The atmosphere gets denser as you move towards ground level. If a meteor hits the atmosphere at an angle it can reach a certain depth before it skims off, a little like skimming a stone on the surface of a lake.
It is fully possible for an incoming meteor to hit the atmosphere at an angle, to begin burning up, to lose mass, and to reach a point in the atmosphere where the density is sufficiently high for it to skim back up into space. This, to me, sounds exactly like what you've observed - a meteor (or shooting star) burning up (leaving a trail) and suddenly changing direction (as it skims off some dense-enough region of the atmosphere).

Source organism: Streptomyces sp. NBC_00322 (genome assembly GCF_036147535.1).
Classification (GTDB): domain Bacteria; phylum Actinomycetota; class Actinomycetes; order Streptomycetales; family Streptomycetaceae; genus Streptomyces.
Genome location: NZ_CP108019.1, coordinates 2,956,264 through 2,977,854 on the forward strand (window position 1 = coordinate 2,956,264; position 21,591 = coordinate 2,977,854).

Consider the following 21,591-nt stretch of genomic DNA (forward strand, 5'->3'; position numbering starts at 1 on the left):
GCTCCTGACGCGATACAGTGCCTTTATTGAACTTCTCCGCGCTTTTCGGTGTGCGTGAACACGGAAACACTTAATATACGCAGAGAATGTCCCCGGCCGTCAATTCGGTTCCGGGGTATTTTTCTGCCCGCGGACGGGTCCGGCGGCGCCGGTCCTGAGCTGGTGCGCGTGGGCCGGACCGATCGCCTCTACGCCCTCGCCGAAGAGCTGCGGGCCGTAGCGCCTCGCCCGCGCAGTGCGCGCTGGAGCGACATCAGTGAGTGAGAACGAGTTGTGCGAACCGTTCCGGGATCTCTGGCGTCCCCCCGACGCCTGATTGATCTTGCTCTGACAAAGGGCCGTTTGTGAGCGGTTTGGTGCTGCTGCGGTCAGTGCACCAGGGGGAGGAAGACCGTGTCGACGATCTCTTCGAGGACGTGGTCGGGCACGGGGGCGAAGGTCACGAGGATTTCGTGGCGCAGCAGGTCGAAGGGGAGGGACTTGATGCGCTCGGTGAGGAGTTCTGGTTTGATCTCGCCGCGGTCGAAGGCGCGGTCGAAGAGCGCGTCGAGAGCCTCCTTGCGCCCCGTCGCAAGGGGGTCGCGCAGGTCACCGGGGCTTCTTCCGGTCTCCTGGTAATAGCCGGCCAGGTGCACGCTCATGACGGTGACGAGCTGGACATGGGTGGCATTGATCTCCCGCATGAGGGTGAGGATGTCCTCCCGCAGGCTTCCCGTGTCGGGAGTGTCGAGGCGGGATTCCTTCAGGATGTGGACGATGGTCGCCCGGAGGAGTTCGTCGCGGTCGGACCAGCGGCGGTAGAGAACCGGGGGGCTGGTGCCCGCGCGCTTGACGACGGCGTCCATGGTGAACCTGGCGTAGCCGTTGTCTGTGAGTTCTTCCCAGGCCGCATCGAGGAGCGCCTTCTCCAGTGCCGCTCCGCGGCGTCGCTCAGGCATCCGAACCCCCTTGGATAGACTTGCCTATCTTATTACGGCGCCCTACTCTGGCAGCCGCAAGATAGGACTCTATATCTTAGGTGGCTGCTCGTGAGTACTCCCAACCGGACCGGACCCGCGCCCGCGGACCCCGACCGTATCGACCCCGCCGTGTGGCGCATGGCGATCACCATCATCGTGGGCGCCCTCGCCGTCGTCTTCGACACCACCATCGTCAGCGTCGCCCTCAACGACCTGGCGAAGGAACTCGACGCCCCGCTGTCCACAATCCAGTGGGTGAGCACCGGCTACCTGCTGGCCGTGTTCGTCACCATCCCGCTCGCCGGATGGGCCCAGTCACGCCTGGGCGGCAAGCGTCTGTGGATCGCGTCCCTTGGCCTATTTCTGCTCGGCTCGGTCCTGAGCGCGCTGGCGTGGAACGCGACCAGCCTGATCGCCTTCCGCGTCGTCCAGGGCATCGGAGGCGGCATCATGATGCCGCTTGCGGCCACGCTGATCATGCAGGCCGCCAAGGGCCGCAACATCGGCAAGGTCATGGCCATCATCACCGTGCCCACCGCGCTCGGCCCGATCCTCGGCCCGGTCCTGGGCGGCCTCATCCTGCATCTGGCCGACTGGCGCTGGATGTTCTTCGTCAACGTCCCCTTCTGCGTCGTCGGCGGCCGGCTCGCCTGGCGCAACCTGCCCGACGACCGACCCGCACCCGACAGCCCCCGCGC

This is also a problem for vehicles, like the shuttle, re-entering our atmosphere. There is a very narrow angular window they have to hit. Too steep an angle and the density of air increases too rapidly, causing excess heating and ultimately failure of the heat shield. Too shallow an angle and the craft skims off the atmosphere back into space. The Apollo 13 astronauts, with their navigation systems shut down, needed get the angle right by 'eye' in conjunction with measurements from the ground!